5 things you should know about the new public charge rule

By Teague González, director of Public Benefits

Changes to the “Public Charge” rule go into effect today. Some of the changes include allowing the government to deny permanent residency (green cards) and visa renewals to certain lawfully present immigrants who participate in basic need programs like Medicaid, SNAP food assistance, and housing assistance.

The Trump administration is counting on fear to harm immigrant families and turn lifesaving programs against families. But the new public charge rule change applies to very few immigrants. Get all the facts and always talk to someone to make the best choices for your family.

Here are 5 important things you need to know about public charge:

Number 1: The test does not apply to people who are already legal permanent residents — as long as they don’t leave the US for 6 consecutive months. 
Number 2: The rule does not apply to people who want to adjust from legal permanent resident to citizens. 
Number 3: It never applies to US citizen children. A US citizen child’s use of benefits is never counted against their parent no matter the parent’s immigration status. Please do not disenroll or cancel your US citizen children from Medicaid or Food Stamps without talking to someone first. 
Number 4: There are important exceptions to the public charge rule, for example, pregnant women may receive Medicaid during their pregnancies and up to 60 days after delivery and this will not be counted against them when they try to become legal permanent residents. The same goes for Medicaid use by children under 21 years of age who want to become legal permanent residents. 
Many categories of immigrants are exempt from the rule like T and U Visa holders, as are VAWA beneficiaries, and many other statuses. 
Number 5: Many government benefits are not included in the public charge rule like school breakfast and lunch, WIC, CHIP, unemployment benefits and many more. 

This is why it is very important that you talk with someone about the rule change before you make any decisions about canceling your benefits or your children’s benefits. 

Please call 505-255-2840 with any questions. Watch the video in English and Spanish. Get the handout in English or Spanish.

Paid Summer Internship

Spend your summer fighting for social justice!

The Seth D. Montgomery Fellowship is a paid 10-week, full-time position at the Center for an outstanding first or second year law student. The Fellow will receive a $5,000 stipend and will work closely with our attorneys in one or more of our areas of work, doing legal research, drafting pleadings and advocacy materials, and performing issue analysis, investigation and outreach to affected communities. The Fellow will learn about the Center’s unique model for advancing justice through creative lawyering and advocacy, and develop skills to become an effective advocate for social change.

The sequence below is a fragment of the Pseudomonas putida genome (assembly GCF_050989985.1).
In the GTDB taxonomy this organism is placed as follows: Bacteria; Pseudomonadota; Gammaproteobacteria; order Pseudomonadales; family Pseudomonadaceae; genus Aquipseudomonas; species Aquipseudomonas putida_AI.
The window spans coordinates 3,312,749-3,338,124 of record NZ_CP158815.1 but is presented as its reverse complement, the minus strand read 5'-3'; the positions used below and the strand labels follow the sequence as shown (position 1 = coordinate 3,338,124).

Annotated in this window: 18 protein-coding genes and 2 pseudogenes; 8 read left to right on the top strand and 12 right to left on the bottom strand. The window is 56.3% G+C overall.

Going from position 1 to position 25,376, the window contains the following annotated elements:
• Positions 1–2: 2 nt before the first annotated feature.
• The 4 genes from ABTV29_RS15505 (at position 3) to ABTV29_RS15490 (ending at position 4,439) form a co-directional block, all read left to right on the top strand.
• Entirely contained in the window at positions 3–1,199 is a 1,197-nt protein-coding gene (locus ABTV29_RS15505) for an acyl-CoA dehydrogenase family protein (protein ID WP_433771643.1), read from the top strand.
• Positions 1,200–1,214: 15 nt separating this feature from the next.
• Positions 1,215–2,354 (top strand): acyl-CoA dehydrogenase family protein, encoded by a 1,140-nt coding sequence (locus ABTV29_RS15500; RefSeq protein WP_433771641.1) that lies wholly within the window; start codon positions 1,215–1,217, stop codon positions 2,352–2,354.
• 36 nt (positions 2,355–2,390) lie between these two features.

Application Deadline: March 1, 2020

To apply, please email a cover letter, resume, short writing sample, and law school transcript to Sovereign Hager contact@nmpovertylaw.org. Enter in the Subject Heading: “Seth Montgomery Fellowship”. If you have a particular interest in one of our areas of work, let us know about it in your cover letter.

Paralegal/Administrative Assistant

The New Mexico Center on Law and Poverty seeks a highly organized Paralegal/Administrative Assistant to advance our advocacy and litigation. Position is part time.

The Center is a nationally recognized non-profit law firm that engages in systemic advocacy and impact litigation to advance the health, economic and educational wellbeing of New Mexico’s families. We provide advocacy through the courts, the legislature and administrative agencies, and through community education and media. 

Successful applicant will support the Center’s advocacy by: communicating with clients; conducting factual investigation such as obtaining documents, photographs and other evidence; performing legal research; editing/proofing/filing pleadings and other legal documents; organizing, analyzing, summarizing and indexing documents; preparing charts, tables and other demonstrative evidence; investigating and developing cases and projects assigned, and conducting necessary interviews. 

Requirements: college degree; paralegal certification or equivalent experience required; high level of proficiency in verbal and written communication; excellent research and analytic skills; self-motivated and dependable; detail-oriented; commitment to economic and racial justice. 

Preferred characteristic: Spanish proficiency.  

Salary range for this position: Commensurate with experience.  
To apply, send cover letter and resume to contact@nmpovertylaw.org.   The New Mexico Center on Law and Poverty is an equal opportunity employer.  People with disabilities, people of color, former recipients of public assistance, or people who have grown up in low income communities are especially encouraged to apply.